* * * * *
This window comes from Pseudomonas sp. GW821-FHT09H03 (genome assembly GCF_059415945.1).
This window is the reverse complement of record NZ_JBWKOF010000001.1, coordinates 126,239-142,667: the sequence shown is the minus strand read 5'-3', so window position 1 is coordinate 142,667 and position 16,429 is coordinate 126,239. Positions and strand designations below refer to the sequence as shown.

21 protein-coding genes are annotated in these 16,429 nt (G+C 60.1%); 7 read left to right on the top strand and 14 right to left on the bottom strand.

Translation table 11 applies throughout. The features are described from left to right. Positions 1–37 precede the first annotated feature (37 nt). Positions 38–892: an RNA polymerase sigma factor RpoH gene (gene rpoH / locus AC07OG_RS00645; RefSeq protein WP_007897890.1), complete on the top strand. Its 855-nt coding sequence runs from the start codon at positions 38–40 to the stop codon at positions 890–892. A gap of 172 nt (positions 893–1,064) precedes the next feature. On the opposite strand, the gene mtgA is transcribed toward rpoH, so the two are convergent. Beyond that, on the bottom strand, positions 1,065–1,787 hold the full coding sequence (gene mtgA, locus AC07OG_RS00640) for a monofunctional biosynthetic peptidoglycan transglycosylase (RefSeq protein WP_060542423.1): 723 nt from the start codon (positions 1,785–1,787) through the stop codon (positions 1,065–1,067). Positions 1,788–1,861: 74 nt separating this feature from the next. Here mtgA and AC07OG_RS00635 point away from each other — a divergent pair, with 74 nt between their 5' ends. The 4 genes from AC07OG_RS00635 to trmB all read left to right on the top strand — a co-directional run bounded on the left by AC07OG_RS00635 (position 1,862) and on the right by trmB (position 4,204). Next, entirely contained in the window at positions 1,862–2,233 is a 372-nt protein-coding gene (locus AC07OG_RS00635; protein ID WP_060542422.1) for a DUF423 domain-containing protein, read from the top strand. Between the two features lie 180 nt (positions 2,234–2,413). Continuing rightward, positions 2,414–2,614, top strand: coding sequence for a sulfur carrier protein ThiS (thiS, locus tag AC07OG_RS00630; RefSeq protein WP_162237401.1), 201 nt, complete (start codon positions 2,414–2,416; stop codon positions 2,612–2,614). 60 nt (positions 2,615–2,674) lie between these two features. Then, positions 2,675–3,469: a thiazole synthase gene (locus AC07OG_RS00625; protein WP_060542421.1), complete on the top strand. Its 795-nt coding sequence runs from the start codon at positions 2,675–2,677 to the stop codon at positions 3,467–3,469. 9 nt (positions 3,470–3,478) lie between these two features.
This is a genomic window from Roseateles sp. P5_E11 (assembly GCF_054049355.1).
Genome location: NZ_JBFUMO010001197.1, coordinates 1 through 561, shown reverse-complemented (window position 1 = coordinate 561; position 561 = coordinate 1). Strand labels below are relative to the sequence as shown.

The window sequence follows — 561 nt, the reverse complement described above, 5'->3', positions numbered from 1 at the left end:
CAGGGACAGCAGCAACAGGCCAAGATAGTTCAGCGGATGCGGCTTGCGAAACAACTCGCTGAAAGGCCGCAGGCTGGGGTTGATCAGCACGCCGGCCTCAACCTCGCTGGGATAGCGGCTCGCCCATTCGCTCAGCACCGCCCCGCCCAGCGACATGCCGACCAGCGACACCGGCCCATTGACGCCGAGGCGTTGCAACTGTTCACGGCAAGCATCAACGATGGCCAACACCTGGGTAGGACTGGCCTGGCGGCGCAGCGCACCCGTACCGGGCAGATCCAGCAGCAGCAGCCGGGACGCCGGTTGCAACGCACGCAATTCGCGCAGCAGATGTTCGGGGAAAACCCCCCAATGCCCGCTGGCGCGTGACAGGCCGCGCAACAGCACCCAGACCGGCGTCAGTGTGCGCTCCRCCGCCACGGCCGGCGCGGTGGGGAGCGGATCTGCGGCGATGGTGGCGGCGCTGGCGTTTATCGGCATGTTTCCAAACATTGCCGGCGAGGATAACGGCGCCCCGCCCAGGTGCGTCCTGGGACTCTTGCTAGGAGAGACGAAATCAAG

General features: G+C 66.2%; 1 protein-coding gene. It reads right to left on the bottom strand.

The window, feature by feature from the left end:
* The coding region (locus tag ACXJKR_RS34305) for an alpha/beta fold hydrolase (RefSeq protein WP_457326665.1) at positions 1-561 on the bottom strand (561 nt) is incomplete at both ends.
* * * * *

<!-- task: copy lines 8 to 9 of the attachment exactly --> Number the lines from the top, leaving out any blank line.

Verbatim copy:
CAGGGACAGCAGCAACAGGCCAAGATAGTTCAGCGGATGCGGCTTGCGAAACAACTCGCTGAAAGGCCGCAGGCTGGGGTTGATCAGCACGCCGGCCTCAACCTCGCTGGGATAGCGGCTCGCCCATTCGCTCAGCACCGCCCCGCCCAGCGACATGCCGACCAGCGACACCGGCCCATTGACGCCGAGGCGTTGCAACTGTTCACGGCAAGCATCAACGATGGCCAACACCTGGGTAGGACTGGCCTGGCGGCGCAGCGCACCCGTACCGGGCAGATCCAGCAGCAGCAGCCGGGACGCCGGTTGCAACGCACGCAATTCGCGCAGCAGATGTTCGGGGAAAACCCCCCAATGCCCGCTGGCGCGTGACAGGCCGCGCAACAGCACCCAGACCGGCGTCAGTGTGCGCTCCRCCGCCACGGCCGGCGCGGTGGGGAGCGGATCTGCGGCGATGGTGGCGGCGCTGGCGTTTATCGGCATGTTTCCAAACATTGCCGGCGAGGATAACGGCGCCCCGCCCAGGTGCGTCCTGGGACTCTTGCTAGGAGAGACGAAATCAAG

General features: G+C 66.2%; 1 protein-coding gene. It reads right to left on the bottom strand.